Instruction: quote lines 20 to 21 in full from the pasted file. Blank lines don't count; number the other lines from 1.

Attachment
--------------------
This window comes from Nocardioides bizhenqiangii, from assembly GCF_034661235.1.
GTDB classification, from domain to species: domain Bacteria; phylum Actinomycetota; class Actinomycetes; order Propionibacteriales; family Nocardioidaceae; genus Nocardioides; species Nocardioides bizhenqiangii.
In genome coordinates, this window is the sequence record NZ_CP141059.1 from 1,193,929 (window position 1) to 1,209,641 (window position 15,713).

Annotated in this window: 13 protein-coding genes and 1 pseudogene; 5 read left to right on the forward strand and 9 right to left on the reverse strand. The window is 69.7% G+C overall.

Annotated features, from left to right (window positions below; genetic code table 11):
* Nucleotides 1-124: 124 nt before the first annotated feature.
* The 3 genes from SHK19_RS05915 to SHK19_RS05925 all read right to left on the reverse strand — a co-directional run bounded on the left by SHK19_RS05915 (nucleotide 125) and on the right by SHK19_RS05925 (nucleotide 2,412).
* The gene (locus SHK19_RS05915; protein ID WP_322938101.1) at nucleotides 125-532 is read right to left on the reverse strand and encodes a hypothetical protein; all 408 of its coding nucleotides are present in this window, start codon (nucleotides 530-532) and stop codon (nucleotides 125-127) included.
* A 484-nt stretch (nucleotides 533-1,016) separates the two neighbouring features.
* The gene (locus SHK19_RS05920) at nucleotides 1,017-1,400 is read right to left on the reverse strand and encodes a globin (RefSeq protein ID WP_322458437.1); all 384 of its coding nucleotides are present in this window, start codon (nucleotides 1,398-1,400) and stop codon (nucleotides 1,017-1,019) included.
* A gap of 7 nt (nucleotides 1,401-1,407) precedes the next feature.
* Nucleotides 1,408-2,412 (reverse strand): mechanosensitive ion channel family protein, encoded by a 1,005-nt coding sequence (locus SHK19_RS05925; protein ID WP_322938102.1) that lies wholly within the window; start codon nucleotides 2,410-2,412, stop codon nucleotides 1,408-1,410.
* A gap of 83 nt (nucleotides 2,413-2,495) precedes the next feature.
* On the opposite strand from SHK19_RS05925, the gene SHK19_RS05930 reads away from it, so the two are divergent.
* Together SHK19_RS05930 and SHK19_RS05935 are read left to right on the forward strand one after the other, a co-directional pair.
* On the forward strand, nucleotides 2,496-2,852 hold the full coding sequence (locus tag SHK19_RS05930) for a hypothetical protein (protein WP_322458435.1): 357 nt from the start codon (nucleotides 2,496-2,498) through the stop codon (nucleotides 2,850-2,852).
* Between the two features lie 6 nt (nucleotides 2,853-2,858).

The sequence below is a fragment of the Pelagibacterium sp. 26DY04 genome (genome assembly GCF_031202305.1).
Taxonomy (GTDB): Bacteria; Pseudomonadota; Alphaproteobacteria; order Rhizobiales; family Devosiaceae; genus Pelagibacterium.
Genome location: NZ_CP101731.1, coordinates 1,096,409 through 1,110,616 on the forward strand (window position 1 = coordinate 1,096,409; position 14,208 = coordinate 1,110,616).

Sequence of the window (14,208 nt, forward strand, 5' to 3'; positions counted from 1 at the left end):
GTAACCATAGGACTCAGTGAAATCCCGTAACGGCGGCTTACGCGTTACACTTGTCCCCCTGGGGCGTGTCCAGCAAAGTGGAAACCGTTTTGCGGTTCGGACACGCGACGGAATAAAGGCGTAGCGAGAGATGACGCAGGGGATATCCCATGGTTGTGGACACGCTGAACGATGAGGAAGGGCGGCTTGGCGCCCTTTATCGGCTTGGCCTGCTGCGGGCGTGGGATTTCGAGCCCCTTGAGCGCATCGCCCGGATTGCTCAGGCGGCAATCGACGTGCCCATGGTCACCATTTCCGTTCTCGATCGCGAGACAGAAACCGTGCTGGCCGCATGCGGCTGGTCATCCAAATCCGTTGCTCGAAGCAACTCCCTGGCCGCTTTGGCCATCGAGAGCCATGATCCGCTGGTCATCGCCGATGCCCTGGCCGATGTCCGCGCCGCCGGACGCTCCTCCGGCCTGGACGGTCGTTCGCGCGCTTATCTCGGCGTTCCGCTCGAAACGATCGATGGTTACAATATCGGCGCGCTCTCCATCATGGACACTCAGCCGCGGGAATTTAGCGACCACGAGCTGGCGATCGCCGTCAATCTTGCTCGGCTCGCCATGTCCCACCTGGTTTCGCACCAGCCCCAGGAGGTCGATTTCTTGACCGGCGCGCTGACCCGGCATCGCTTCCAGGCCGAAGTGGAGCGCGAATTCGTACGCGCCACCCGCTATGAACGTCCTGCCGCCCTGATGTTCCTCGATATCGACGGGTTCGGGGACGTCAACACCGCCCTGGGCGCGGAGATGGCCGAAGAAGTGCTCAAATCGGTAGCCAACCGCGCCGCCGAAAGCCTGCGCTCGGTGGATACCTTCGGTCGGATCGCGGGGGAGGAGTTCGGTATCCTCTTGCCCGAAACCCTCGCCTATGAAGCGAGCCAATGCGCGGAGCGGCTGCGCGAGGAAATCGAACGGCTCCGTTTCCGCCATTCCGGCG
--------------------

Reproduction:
Genome location: NZ_CP101731.1, coordinates 1,096,409 through 1,110,616 on the forward strand (window position 1 = coordinate 1,096,409; position 14,208 = coordinate 1,110,616).

Sequence of the window (14,208 nt, forward strand, 5' to 3'; positions counted from 1 at the left end):